Budgeting Steps

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Man writing list of budget categories and scratching his head

Creating a basic budget consists of five easy steps.

1. Know what's coming in.

Simply put, know how much income you receive each month. Income can come from a paycheck, child or spousal support or unexpected cash in the form of gifts, tax returns or rebates.

If you work different hours each week, work overtime frequently or if your income is based on commission, it can be hard to estimate this monthly figure. Consider going with your base salary, or averaging out your paychecks over the last few months.

2. List your responsibilities.

Write down bills you must pay and how much you expect to shell out. Mortgage, car loan, student loan, insurance, day care, cellphone, electricity, natural gas, fuel and groceries are more than likely on that list. Don't forget savings! Paying yourself first is one of the best things you can do for your financial future.

Paying yourself first means setting aside money designated for your savings goals before paying bills. Make it a habit and watch your account grow!

3. Know what's going out.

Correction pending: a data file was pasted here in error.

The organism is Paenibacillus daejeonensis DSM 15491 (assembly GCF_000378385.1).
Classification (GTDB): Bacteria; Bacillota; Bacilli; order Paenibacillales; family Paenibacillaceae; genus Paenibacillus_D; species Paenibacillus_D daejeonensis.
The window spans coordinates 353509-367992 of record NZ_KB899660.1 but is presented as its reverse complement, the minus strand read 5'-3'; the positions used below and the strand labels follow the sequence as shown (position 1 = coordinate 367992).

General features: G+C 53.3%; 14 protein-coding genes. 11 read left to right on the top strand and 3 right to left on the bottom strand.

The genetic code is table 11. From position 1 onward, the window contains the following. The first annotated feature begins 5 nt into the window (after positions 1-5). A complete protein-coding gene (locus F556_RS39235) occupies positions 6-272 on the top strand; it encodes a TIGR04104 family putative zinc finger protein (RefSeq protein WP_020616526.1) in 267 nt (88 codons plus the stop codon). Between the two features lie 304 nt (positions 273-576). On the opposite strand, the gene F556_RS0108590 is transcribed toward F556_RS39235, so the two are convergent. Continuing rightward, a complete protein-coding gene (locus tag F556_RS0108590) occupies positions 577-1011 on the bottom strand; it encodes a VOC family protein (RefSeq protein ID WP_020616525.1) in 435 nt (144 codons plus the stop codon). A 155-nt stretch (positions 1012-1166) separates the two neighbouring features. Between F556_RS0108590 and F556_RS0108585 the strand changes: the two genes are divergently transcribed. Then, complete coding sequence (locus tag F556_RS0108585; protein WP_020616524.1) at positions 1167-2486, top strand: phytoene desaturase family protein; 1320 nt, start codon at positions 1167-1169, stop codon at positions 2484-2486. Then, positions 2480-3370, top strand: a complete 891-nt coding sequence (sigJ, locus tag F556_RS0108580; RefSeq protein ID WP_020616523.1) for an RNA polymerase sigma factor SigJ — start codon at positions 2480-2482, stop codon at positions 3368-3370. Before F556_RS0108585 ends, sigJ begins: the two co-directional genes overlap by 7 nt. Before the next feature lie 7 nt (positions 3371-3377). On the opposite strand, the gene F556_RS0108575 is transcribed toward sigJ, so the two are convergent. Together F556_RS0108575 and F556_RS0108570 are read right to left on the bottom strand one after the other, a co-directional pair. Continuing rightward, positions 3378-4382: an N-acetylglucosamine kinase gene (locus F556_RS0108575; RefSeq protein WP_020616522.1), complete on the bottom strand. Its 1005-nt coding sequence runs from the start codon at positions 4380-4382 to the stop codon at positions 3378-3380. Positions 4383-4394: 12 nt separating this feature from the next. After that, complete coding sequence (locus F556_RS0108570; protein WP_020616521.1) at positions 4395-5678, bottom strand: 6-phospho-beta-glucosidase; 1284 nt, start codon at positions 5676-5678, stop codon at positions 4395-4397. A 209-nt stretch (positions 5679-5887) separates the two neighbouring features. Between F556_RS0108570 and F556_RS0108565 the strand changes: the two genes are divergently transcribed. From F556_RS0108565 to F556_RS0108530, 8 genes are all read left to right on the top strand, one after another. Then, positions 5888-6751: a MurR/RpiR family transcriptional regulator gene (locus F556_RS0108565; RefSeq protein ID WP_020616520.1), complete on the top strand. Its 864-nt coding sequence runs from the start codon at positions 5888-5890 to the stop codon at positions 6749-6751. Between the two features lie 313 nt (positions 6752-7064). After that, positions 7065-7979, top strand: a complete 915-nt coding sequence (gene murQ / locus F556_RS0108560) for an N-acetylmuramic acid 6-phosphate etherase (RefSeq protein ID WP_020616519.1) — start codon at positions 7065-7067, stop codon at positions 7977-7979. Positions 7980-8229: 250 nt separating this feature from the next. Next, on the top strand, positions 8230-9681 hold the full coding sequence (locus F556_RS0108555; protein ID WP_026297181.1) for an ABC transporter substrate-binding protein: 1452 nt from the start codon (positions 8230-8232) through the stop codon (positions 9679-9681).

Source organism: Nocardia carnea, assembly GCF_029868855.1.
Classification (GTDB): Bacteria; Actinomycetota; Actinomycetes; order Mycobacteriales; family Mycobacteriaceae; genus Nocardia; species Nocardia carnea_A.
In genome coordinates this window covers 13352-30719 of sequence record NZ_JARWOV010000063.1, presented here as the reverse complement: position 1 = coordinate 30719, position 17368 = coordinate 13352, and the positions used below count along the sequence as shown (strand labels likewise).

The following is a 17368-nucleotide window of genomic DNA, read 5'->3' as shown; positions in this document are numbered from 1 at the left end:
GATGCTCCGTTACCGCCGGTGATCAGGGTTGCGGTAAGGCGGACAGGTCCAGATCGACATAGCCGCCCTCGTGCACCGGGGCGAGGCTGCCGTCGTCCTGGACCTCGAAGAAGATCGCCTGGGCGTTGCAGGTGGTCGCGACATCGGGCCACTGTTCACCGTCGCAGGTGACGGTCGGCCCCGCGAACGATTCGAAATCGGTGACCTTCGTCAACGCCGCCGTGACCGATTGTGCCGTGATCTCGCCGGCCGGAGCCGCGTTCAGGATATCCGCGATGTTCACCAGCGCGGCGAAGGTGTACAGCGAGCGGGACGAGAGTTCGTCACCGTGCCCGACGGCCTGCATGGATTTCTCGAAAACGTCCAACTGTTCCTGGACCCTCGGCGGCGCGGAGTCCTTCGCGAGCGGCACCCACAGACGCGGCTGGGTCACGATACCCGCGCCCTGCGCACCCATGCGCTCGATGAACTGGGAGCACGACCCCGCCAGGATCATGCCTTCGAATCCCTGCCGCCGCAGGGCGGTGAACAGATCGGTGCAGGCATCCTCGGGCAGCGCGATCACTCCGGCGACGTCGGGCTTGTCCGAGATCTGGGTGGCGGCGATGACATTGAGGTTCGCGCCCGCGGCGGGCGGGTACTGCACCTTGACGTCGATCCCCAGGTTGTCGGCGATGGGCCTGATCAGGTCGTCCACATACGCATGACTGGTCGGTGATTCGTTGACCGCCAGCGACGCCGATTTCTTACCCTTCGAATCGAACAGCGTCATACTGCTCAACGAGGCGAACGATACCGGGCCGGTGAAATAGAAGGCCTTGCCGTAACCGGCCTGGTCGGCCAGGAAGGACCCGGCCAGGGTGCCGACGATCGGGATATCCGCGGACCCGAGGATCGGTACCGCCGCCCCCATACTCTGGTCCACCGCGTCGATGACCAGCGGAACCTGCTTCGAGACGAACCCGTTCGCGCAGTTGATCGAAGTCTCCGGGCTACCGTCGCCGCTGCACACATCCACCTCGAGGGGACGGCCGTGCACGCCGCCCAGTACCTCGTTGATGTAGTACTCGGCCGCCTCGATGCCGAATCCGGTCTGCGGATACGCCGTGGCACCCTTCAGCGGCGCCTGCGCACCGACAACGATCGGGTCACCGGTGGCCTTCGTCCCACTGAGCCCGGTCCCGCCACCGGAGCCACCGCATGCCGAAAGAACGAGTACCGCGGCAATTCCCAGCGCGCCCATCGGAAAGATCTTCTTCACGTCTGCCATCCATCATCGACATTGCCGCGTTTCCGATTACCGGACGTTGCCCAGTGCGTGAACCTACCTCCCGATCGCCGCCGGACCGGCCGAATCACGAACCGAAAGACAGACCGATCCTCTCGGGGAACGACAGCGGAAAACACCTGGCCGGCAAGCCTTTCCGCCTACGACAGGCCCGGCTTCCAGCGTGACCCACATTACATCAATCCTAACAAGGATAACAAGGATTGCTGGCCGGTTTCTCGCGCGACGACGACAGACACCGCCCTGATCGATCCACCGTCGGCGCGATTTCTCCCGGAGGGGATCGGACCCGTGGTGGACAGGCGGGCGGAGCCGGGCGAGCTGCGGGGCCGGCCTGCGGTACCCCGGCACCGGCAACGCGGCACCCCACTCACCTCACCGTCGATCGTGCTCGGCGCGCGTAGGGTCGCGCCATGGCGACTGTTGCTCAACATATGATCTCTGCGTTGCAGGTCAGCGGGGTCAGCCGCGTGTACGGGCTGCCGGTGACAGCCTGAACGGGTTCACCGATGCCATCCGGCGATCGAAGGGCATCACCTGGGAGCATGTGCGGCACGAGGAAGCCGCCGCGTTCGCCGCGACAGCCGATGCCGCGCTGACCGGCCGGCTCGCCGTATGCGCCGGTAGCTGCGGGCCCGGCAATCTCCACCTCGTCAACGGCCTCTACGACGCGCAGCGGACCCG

Hang on to your receipts so you can track your everyday spending. Drop your receipts in a jar or box nightly (after balancing your checkbook, of course) for a month. At the end of the month, tally those slips and list them in groups; you'll see some obvious spending patterns emerge. To get an accurate account of how much you spend and where your money goes, make sure you keep track of your cash purchases, too.

4. Assign categories.

Once you know what you buy and where you spend your funds, assign categories to your budget. Do you hit the drive-thru instead of bringing your lunch to work? You'll need a "dining out" category in your spending plan. If your kids are in day care, you'll need to add a "child care" category as well. These categories will vary from person to person because we're all different. That's what makes your spending plan special-it's all about you and your family!

5. Do the math.

At the end of the month, subtract the actual amount you spent in each category from the amount you expected to spend. If you find yourself spending more or less, adjust your categories-or spending-accordingly.

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